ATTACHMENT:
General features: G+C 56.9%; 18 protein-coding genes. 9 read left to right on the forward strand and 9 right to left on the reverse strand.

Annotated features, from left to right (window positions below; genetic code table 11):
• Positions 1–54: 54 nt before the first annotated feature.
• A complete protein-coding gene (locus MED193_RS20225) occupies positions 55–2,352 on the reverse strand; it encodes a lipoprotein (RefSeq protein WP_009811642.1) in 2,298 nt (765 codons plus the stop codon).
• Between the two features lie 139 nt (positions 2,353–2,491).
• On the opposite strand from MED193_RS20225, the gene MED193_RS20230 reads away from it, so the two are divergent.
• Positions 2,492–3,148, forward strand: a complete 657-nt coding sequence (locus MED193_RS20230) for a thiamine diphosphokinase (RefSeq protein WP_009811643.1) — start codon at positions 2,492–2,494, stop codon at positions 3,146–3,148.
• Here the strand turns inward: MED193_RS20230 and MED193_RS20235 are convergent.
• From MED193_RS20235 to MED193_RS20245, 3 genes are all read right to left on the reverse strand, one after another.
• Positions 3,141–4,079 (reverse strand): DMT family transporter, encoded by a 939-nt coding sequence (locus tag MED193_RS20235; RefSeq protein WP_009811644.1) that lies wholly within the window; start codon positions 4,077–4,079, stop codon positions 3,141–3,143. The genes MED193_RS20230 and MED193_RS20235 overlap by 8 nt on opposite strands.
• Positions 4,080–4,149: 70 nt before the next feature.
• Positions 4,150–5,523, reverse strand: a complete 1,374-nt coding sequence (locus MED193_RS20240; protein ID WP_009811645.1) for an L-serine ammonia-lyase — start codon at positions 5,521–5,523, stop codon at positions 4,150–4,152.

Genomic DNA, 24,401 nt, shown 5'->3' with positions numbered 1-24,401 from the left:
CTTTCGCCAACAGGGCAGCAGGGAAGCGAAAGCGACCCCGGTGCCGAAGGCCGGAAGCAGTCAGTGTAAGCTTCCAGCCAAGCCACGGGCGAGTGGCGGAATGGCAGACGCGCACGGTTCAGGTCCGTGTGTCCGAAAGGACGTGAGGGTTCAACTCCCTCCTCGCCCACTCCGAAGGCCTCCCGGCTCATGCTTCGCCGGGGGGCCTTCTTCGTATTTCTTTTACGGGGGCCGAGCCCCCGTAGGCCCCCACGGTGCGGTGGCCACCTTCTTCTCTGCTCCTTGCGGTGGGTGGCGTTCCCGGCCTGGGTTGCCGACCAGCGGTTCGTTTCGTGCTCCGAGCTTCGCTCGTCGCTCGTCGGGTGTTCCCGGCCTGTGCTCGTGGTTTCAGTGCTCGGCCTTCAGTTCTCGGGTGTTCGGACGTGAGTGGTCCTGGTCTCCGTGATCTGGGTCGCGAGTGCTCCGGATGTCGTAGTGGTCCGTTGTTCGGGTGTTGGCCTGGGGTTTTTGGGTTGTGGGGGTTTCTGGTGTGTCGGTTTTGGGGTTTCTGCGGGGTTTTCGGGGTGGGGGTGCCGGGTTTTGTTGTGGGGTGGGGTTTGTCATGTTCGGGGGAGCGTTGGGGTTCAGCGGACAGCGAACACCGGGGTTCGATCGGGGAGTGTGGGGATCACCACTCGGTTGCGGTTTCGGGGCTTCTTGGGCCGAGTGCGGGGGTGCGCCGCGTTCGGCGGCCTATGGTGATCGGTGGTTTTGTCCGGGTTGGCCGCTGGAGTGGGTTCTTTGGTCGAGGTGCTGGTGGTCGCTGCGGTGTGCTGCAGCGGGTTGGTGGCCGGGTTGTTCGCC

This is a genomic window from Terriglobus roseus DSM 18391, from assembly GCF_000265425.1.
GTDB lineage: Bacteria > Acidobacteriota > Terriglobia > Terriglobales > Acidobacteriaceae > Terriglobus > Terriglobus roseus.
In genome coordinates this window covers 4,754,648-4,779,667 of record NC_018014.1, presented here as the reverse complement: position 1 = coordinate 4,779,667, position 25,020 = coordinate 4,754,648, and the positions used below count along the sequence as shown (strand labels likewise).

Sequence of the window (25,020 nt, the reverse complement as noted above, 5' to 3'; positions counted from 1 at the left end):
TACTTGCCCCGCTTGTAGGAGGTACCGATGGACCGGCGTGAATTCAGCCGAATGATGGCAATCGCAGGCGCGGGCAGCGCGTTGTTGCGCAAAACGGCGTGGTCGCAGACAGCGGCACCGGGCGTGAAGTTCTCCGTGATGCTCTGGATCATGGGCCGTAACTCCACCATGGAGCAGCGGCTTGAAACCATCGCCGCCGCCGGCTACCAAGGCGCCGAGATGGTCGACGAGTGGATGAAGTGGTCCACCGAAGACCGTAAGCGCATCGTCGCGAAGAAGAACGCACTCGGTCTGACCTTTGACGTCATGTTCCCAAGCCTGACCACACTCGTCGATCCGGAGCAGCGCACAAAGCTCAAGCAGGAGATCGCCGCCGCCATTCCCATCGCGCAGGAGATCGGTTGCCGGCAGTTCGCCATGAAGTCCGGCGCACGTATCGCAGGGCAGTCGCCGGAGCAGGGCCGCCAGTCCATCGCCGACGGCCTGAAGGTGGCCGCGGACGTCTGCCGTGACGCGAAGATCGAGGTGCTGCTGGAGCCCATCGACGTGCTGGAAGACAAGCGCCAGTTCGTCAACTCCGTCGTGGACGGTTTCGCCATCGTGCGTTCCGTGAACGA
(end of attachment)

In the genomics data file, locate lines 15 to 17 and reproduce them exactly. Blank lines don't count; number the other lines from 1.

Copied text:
This is a genomic window from Terriglobus roseus DSM 18391, from assembly GCF_000265425.1.
GTDB lineage: Bacteria > Acidobacteriota > Terriglobia > Terriglobales > Acidobacteriaceae > Terriglobus > Terriglobus roseus.
In genome coordinates this window covers 4,754,648-4,779,667 of record NC_018014.1, presented here as the reverse complement: position 1 = coordinate 4,779,667, position 25,020 = coordinate 4,754,648, and the positions used below count along the sequence as shown (strand labels likewise).